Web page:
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Macrobiotic foods are largely made up of whole grains, vegetables, and legumes that are to be eaten in a raw state or after minimal cooking or processing. According to macrobiotic guidelines, one's diet and the types of foods that one consumes may be altered by a number of factors. These factors include the season, as well as the region where one resides. Most macrobiotic diets allow for the occasional consumption of refined or processed foods, but these are to be consumed in limited quantities as infrequently as possible. Although they are allowed as part of the diet, they are not considered to be macrobiotic foods.
One of the largest categories within the sphere of macrobiotic foods is whole grains. Grains on this list include spelt, millet, buckwheat, wheat berries, whole oats, and barley. Brown rices of various grain lengths also are included on this list. These sorts of grains are eaten as staple macrobiotic foods. They may be supplemented with other grains, such as cracked or flaked grains, as well as flour. These processed grains, however, are intended only for occasional use.
Another important category of macrobiotic foods is vegetables. Green leafy vegetables, root vegetables, and gourds are all important parts of a macrobiotic diet. A variety of vegetables should be included in every macrobiotic meal, along with a helping of one of the key grains listed above. Vegetables commonly used in macrobiotic cooking include cabbage, dandelion greens, watercress, kale, many varieties of squash, carrots, daikon, radishes, pumpkins, spring onions, cauliflower, and shiitake mushrooms. A good macrobiotic diet should include a wide range of these and other macrobiotic vegetables, consumed on a regular basis.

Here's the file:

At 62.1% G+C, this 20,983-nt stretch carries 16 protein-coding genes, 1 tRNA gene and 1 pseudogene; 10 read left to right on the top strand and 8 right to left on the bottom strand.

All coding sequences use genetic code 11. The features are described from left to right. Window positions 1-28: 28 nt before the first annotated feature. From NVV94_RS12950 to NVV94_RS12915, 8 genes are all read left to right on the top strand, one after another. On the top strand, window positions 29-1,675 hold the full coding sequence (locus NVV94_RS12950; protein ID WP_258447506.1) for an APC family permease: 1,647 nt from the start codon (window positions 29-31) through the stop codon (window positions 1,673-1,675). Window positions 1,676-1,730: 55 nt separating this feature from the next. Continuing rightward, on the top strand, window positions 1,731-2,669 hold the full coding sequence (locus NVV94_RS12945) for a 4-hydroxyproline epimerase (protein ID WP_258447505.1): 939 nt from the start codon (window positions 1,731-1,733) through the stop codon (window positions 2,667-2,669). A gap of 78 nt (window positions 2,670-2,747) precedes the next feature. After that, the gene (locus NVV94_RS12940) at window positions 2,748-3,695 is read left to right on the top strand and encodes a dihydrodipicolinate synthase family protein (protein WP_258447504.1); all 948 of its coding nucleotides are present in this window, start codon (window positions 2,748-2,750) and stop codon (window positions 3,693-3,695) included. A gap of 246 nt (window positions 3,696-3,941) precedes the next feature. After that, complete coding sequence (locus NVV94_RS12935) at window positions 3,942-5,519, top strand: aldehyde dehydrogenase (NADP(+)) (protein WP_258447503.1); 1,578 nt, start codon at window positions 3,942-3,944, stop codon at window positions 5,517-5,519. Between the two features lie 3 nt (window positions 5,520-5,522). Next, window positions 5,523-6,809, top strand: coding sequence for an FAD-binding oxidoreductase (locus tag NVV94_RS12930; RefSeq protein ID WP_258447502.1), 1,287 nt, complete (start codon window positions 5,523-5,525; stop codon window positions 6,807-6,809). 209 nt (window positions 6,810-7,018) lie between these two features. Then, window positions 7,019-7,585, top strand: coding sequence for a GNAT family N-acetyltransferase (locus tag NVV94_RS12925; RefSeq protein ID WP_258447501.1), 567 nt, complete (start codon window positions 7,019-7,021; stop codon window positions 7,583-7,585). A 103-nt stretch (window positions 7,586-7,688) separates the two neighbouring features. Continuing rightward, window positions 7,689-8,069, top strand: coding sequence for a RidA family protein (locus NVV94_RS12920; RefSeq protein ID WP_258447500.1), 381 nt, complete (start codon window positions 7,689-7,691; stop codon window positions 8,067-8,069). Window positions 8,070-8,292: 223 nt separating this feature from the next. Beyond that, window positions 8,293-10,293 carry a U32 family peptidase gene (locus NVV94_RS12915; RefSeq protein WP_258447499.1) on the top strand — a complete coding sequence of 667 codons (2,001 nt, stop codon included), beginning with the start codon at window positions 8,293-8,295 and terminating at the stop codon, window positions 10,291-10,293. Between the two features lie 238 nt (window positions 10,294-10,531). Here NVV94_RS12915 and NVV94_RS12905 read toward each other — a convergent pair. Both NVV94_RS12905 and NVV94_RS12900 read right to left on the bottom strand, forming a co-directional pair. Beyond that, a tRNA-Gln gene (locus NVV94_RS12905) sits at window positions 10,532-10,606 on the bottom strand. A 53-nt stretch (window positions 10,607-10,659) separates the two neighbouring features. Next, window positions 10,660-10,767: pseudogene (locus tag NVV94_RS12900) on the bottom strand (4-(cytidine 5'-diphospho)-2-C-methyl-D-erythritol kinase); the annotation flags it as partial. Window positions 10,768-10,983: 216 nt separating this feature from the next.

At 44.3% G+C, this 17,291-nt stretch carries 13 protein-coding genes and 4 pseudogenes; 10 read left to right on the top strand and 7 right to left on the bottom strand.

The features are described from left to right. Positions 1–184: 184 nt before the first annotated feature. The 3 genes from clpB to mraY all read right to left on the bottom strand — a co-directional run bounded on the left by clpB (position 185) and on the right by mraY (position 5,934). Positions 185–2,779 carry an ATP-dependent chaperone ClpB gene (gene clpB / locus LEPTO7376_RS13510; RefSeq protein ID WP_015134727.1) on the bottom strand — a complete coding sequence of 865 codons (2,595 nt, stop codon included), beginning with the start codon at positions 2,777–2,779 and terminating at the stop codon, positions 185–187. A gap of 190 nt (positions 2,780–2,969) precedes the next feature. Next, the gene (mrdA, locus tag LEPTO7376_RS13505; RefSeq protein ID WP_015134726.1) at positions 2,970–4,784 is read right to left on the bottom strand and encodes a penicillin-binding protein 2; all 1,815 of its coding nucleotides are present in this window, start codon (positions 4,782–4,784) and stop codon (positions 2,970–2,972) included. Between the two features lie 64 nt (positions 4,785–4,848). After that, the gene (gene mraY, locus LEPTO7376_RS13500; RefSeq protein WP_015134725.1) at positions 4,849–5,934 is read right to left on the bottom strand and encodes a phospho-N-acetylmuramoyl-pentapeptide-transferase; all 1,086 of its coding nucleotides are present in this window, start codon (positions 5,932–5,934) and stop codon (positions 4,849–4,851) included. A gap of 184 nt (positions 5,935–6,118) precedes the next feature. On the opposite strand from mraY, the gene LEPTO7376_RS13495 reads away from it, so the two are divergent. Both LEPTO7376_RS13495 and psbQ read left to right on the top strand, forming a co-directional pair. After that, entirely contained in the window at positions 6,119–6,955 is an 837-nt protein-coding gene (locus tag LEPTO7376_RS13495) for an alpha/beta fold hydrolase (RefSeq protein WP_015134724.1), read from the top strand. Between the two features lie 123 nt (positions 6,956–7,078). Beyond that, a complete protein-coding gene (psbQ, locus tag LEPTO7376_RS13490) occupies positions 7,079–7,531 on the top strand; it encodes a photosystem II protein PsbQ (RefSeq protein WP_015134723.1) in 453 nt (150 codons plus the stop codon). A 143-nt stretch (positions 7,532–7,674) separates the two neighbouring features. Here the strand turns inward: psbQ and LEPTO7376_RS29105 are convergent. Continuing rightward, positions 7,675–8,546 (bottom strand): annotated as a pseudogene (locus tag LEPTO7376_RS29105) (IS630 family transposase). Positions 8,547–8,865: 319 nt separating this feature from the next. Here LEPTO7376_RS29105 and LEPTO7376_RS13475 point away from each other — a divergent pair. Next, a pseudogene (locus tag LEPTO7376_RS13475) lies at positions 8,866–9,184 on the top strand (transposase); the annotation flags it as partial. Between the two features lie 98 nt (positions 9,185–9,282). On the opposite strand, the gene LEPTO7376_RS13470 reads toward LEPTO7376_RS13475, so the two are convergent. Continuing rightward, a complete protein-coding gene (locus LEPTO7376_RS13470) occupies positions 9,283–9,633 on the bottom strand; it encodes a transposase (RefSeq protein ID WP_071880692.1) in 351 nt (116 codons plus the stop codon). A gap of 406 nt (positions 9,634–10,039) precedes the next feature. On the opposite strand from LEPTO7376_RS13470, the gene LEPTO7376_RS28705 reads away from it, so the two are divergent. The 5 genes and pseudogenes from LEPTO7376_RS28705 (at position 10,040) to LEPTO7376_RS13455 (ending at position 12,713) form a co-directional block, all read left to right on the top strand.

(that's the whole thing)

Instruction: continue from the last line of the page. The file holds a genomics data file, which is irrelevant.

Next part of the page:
Beans are also considered to be macrobiotic foods. One stipulation, according to many macrobiotic plans, is that beans should not be consumed more than once each day. Lentils, black soy beans, and adzuki beans can be used on a regular basis as part of a macrobiotic diet. Legumes that should be used less frequently include black eyed peas, lima beans, and navy beans, to name a few.
The entire list of macrobiotic foods is lengthy and can be complicated. For a complete list, consult a macrobiotic living website or purchase a book on the macrobiotic diet. These guides can offer information on choosing the right macrobiotic foods for oneself and cooking the right sorts of foods as the seasons change. They can also offer important information on getting proper nutrition while following a macrobiotic diet.
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